Sister Care goes to Africa for first time
KISUMU, Kenya — The first Sister Care seminars in Africa introduced new challenges for co-presenters Carolyn Heggen and Rhoda Keener.
Although they have guided about 3,700 women in 15 countries through reflections and group experiences to promote healing and empowerment, this time they struggled to communicate the concept of self-care.
Keener said it became clear most African women work so hard and have so many responsibilities that they haven’t stopped to think about their own needs.
Noëlie Bananzaro of Burkina Faso affirmed that self-care was a new idea for her but one she now sees is necessary.
“If we don’t take care of ourselves, we will not be able to take care of others in the long run,” she said.
The Sister Care seminars — one in Kisumu, Kenya, March 31-April 2 and the other in Dodoma, Tanzania, April 7-9 — brought 83 women together from five countries, spanning eastern, central and western Africa. Six agencies, plus individual donors, collaborated to offer the seminars.
Africa Inter-Mennonite Mission and Mennonite Mission Network were represented in Kenya by five women: Noëlie Bananzaro, Nancy Frey and Claire Traoré from Burkina Faso, and Marie Fumana and Thèrese Tudiakuile from the Democratic Republic of Congo.
Participants from each of six Mennonite dioceses in Kenya and 10 in Tanzania attended the seminars, along with one woman from Uganda.
Four languages were used: Luo, Swahili, English and French.
God with skin on
Traoré said she learned women can help each other feel the presence of God in tangible ways. She described this kind of experience as “God with skin on” — “someone with whom we can share what is on our heart and who can affirm that she has heard us.”
Bananzaro and Traoré became examples of “God with skin on” to their sisters in three countries.
Immediately upon their return from Kenya they began an arduous monthlong trip through Mali to Senegal to participate in a seminar. Their return to their own country became an evangelism tour as they visited churches along the way. They shared portions of the Sister Care training during a gathering of Mennonite pastors’ wives and are preparing to incorporate Sister Care elements in the national Mennonite women’s retreat in 2017.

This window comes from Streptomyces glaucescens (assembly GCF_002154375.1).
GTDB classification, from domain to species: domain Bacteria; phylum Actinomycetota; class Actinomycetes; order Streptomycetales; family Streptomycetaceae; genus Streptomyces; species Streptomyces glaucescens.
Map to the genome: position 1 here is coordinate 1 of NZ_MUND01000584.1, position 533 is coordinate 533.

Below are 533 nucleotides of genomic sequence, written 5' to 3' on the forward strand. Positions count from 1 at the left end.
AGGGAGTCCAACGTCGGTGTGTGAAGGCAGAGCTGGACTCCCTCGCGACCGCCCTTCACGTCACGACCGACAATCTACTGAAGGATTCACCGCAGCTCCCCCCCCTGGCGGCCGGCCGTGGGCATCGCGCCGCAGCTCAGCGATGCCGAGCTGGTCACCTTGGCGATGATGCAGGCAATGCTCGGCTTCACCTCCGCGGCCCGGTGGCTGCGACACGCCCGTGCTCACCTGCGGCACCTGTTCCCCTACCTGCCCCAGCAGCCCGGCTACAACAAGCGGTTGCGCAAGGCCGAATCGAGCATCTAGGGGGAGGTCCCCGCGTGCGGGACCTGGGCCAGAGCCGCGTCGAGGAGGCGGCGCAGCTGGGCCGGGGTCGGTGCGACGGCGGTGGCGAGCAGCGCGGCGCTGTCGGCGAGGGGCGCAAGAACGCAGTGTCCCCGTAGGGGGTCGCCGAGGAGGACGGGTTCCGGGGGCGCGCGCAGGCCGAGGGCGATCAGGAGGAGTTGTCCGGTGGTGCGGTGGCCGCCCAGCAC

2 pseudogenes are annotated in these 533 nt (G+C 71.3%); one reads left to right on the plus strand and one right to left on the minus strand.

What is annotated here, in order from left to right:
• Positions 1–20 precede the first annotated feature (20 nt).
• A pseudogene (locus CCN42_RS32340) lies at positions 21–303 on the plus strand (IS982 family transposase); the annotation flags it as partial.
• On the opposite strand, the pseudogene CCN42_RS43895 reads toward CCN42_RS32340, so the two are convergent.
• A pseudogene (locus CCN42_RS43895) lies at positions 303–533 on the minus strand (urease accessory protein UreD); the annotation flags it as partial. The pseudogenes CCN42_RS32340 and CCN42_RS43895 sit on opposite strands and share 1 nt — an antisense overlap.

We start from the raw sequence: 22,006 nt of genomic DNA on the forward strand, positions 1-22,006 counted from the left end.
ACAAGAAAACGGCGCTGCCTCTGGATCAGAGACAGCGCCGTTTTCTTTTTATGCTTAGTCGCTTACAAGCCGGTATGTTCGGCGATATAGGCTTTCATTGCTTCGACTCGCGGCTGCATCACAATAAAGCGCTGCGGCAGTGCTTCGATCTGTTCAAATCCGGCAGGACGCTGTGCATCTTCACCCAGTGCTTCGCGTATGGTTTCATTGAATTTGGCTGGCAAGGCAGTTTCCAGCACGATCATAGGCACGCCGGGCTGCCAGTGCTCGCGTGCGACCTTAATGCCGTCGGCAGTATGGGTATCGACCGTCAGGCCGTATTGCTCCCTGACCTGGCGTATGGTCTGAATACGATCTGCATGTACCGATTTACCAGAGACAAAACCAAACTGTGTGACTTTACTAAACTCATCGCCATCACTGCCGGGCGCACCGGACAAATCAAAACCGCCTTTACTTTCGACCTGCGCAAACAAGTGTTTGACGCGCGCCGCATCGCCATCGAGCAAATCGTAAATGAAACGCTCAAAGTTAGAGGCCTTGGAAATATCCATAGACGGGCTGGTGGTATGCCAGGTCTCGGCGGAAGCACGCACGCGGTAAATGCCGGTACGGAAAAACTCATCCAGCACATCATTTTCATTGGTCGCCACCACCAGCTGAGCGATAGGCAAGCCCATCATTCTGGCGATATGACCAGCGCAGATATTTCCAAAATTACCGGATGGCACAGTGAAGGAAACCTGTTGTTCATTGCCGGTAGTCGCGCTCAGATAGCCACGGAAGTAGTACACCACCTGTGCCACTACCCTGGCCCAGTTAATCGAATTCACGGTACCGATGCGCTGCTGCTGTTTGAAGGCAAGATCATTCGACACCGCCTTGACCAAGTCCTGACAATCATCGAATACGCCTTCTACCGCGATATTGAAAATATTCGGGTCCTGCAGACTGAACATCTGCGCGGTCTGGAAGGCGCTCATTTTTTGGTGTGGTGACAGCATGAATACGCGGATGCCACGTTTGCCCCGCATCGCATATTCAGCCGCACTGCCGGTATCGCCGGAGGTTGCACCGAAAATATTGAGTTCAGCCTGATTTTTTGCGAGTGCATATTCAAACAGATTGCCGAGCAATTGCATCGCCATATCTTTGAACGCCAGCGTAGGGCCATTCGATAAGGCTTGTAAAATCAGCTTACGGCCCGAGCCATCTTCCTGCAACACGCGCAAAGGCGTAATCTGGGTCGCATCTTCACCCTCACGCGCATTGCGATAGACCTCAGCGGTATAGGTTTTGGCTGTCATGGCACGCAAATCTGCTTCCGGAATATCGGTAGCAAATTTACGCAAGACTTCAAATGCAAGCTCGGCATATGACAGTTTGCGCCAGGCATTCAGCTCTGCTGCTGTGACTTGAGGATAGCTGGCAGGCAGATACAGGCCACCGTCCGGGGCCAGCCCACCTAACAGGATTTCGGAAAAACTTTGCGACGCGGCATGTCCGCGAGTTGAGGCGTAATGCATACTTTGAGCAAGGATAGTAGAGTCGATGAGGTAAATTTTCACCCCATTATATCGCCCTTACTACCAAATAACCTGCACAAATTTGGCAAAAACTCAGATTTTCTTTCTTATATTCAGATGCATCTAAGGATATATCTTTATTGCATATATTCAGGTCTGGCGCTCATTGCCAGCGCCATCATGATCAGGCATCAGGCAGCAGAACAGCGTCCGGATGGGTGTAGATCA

During the Kenyan Sister Care event, Nairobi pastor and Mennonite World Conference vice president Rebecca Osiro spoke about the relationship between Naaman’s wife and a slave girl. This story, told in 2 Kings 5, describes how a young girl from Israel and her mistress, the wife of a Syrian army commander, worked together to bring healing to Naaman, a powerful man afflicted with leprosy. This message continued to inspire Frey weeks after the conference.
“The mistress and slave girl overcame barriers of status, race, religion and age to find a solution to their common problem,” she said. “Rebecca’s message was a reminder that women need to bridge the gaps that divide us if we want to make things happen.”
Heggen is grateful to be able to share Sister Care and to develop friendships with Christian women around the world.
As she works in international settings, she sees how women in all cultures have similar needs.
In the next two years, Sister Care has scheduled events in Guatemala, Argentina, Colombia, India and Indonesia.
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